The DDOE is committed to ensuring that its Electronic Information Technology (EIT) meets Section 508 standards. EIT, sometimes referred to as E&IT, is information technology (IT), as defined at FAR 2.101, and any equipment or interconnected system or subsystem of equipment that is used in the creation, conversion, or duplication of data or information. In addition to IT, EIT includes:
- World Wide Web sites;
- Multimedia (including videotapes); and office equipment, such as copiers and fax machines.
- telecommunication products, such as telephones;
- information kiosks;
- transaction machines;
Section 508 refers to a statutory section in the Rehabilitation Act of 1973 (refer to 29 U.S.C. 794d). Congress significantly strengthened Section 508 in the Workforce Investment Act of 1998. Its primary purpose is to provide access to and use of Federal executive agencies’ electronic and information technology (EIT) by individuals with disabilities. The statutory language of Section 508 can be found at section508.gov.
Section 508 requirements are separate from, but complementary to, requirements in Sections 501 and 504 of the Rehabilitation Act that require, among other things, that agencies provide reasonable accommodations for employees with disabilities, provide program access to members of the public with disabilities, and take other actions necessary to prevent discrimination on the basis of disability in their programs.
Section 508 requires that when DDOE is developing, procuring, maintaining, or using electronic and information technology, DDOE will take into account the needs of all end users – including people with disabilities. Doing so enhances the ability for employees with disabilities to have access to and use of information and data that is comparable to that provided to others. Similarly, DDOE procurement of accessible EIT enhances the ability of members of the public with disabilities who are seeking information or services from the DDOE to have access to and use of information and data that is comparable to that provided to others. Comparable access is not required if it would impose an “undue burden” on the DDOE. If the DDOE invokes the undue burden exception, the statute requires the information and data to be provided to individuals with disabilities by an alternative means of access.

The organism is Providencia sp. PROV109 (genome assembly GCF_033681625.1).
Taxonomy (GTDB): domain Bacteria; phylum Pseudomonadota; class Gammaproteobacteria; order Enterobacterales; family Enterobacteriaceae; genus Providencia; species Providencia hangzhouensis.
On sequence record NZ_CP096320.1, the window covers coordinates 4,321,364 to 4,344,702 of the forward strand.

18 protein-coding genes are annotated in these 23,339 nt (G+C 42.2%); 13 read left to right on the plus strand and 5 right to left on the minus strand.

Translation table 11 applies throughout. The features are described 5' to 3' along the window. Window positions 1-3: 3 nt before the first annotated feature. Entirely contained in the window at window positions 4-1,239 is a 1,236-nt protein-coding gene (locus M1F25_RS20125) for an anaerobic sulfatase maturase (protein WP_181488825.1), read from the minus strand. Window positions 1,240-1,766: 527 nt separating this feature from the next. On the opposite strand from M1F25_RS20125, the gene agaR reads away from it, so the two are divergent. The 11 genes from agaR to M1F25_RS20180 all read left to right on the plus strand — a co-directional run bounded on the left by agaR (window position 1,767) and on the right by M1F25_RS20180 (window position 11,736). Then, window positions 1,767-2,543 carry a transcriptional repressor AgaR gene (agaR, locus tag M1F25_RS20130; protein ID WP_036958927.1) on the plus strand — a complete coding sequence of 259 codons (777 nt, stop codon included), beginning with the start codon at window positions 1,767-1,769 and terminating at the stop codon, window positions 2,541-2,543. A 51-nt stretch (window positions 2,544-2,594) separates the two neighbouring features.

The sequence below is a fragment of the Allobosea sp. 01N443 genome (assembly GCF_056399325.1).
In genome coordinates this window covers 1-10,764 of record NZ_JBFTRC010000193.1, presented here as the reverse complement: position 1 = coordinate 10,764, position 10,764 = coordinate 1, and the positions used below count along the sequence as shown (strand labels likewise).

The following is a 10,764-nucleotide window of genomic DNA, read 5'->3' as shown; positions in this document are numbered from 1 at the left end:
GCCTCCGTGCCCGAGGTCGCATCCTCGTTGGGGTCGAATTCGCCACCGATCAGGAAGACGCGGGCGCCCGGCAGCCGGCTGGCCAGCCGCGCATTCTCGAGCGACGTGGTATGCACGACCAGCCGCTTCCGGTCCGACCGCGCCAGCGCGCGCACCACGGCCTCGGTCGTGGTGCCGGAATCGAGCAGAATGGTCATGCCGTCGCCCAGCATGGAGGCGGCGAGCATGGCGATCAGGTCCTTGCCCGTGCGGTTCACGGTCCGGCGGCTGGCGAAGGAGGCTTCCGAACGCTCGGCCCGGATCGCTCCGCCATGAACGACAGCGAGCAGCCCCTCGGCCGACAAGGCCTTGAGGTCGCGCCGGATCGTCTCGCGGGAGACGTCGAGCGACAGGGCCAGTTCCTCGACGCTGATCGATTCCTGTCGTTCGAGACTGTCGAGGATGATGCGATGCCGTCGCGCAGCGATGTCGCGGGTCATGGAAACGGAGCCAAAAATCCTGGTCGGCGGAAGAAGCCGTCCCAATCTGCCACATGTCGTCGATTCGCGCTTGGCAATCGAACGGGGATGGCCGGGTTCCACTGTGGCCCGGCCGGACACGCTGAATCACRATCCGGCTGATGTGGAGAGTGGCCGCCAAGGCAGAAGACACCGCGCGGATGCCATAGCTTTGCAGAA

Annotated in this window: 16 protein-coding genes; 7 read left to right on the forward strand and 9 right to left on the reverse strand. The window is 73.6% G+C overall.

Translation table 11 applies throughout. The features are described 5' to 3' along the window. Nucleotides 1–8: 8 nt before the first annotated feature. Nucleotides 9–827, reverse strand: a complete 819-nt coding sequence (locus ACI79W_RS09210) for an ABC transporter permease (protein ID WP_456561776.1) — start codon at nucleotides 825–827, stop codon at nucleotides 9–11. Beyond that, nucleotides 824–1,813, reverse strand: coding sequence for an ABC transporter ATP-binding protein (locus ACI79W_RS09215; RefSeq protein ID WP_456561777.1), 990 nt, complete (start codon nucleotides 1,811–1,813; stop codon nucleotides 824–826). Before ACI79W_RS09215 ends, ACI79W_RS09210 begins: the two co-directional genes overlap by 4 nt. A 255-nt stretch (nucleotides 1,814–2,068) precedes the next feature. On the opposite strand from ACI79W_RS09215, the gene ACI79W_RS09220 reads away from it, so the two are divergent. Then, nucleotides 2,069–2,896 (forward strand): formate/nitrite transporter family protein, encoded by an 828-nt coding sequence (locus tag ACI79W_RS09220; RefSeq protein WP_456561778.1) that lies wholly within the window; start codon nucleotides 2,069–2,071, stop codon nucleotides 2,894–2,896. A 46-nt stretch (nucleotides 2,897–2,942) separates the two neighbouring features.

The goal of Section 508 is that EIT be compatible with assistive technology. In some cases, the standards require that the acquired EIT be readily usable without the need for assistive devices. Also, multimedia presentations that require captioning and descriptive video must have these features built into the product, as it is impractical to expect end users to add on their own captions or descriptions. However, for most products — such as software, web pages, and computers — achieving compatibility with assistive technology is the goal of the standards.
The requirements of Section 508 apply to an agency’s procurement of EIT, as well as to the agency’s development, maintenance, or use of EIT irrespective of the origin of the EIT (in-house development or commercially acquired). If an EIT item is maintained or developed by both contractor and DDOE employees, it is still covered by Section 508 standards. See A.3 with respect to type of work Section 508 covers. Unless an exception applies, if the product is a deliverable under a contract it must conform to the applicable standards regardless of the mix of labor used to produce it.
The DDOE is responsible for complying with Section 508 as a whole and making nonavailability and exception determinations when needed. As such, the DDOE has implemented policies and procedures to ensure any new websites, applications, and procurements meet Section 508 standards. Additionally, the DDOE is working to remedy accessibility issues found in historical content with a focus on the Department of Education website.
As of January, 2017, Section 508 has been updated to include the WCAG 2.0 standards. To meet the DOE’s Section 508 requirements for EIT, products and services must satisfy level A and level AA of WCAG 2.0. Vendors, bidders, and suppliers are strongly encouraged to provide or create a Voluntary Product Accessibility Template (VPAT).
Information about WCAG 2.0 is available at the W3C website. Information about the VPAT is available from ITI website.